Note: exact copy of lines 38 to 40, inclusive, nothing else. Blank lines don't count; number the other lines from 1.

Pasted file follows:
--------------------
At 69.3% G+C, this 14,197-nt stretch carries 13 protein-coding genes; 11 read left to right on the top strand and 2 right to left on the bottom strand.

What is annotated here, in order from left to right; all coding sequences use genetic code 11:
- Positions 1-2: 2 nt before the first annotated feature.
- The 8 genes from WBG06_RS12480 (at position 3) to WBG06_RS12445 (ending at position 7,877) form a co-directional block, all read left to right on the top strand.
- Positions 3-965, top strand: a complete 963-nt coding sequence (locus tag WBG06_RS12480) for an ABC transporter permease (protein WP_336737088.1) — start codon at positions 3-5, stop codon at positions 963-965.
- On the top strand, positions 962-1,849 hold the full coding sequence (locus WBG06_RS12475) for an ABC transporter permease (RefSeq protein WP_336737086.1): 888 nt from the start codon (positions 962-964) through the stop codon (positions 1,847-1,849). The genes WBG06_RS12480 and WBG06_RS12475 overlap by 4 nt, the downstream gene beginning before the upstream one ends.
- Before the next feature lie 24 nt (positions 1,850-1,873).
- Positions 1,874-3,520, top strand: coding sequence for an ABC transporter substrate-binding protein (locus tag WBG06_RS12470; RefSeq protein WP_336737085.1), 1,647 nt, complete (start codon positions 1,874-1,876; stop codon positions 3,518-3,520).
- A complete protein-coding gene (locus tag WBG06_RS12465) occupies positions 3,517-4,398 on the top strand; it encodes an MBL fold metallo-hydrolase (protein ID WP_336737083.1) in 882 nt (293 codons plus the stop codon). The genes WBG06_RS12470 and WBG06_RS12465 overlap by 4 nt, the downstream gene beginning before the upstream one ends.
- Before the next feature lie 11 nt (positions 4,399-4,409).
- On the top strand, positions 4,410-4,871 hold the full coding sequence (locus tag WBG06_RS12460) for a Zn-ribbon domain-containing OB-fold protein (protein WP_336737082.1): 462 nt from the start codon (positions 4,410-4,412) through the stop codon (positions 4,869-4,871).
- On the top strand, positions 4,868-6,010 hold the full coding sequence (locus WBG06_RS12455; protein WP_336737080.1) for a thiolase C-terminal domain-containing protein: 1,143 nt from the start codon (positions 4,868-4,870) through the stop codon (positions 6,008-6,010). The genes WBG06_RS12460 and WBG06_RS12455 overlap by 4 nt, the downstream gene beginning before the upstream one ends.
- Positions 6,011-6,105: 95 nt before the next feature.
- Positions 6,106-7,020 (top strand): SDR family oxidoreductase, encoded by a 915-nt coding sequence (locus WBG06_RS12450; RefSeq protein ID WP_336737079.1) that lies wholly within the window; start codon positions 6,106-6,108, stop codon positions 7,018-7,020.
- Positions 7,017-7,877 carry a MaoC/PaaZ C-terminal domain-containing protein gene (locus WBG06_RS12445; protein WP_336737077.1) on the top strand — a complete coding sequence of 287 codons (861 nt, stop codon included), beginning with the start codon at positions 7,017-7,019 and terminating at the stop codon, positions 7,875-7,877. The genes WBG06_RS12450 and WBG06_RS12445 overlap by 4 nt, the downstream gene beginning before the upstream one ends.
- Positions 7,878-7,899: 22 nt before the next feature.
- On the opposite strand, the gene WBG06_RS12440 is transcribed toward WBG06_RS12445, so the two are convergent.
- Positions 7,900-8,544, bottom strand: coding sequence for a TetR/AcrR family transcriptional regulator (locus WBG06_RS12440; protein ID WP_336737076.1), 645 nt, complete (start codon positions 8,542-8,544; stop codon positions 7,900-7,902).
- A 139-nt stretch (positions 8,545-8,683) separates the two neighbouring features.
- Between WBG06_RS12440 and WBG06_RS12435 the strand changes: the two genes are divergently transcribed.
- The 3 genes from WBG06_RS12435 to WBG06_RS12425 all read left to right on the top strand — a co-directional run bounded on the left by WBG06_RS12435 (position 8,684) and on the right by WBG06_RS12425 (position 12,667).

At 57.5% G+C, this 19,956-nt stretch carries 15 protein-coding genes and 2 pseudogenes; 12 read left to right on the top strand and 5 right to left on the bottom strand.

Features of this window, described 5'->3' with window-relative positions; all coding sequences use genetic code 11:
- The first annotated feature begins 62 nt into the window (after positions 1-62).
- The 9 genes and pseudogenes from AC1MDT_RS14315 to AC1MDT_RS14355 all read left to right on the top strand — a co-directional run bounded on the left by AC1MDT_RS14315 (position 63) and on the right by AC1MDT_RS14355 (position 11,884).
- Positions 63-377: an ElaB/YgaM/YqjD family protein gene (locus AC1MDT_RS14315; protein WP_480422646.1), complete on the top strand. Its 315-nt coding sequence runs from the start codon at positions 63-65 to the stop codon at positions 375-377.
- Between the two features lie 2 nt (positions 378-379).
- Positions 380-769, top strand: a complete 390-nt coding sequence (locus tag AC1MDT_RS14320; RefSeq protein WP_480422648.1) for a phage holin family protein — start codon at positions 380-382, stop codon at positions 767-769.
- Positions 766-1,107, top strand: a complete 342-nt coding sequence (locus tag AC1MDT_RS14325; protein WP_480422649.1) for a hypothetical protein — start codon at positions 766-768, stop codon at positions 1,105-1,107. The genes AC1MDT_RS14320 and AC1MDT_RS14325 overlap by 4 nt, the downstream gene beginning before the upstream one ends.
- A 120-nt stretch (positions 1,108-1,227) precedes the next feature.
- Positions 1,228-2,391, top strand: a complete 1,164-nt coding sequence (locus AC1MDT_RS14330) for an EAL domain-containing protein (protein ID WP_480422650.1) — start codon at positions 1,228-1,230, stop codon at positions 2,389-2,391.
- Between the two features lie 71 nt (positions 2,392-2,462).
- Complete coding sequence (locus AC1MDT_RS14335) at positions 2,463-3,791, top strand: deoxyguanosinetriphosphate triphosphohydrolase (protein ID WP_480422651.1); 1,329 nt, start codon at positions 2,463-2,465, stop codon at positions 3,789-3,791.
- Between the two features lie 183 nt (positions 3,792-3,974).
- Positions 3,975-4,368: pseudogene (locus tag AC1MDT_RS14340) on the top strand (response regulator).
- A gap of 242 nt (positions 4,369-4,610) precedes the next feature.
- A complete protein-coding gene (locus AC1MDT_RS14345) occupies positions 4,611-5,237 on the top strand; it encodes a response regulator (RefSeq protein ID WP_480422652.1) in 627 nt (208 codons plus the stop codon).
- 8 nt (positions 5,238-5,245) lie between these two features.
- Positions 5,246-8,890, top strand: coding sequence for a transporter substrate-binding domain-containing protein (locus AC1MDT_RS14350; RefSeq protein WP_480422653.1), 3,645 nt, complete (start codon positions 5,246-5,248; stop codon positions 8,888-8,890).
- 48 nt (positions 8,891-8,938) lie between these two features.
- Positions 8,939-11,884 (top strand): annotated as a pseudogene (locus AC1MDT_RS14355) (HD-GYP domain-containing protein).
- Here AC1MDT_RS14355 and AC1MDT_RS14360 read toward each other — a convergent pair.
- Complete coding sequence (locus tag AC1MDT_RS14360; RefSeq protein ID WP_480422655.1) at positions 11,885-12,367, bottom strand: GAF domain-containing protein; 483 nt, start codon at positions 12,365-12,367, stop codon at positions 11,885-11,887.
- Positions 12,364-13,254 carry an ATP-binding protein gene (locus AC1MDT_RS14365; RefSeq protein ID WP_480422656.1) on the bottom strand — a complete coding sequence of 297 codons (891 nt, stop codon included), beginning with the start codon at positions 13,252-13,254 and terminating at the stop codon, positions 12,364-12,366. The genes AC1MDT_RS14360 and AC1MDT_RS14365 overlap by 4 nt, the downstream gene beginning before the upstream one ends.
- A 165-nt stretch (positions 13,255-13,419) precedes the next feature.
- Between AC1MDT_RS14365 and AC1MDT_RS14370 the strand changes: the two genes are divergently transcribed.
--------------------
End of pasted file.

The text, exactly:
- 8 nt (positions 5,238-5,245) lie between these two features.
- Positions 5,246-8,890, top strand: coding sequence for a transporter substrate-binding domain-containing protein (locus AC1MDT_RS14350; RefSeq protein WP_480422653.1), 3,645 nt, complete (start codon positions 5,246-5,248; stop codon positions 8,888-8,890).
- 48 nt (positions 8,891-8,938) lie between these two features.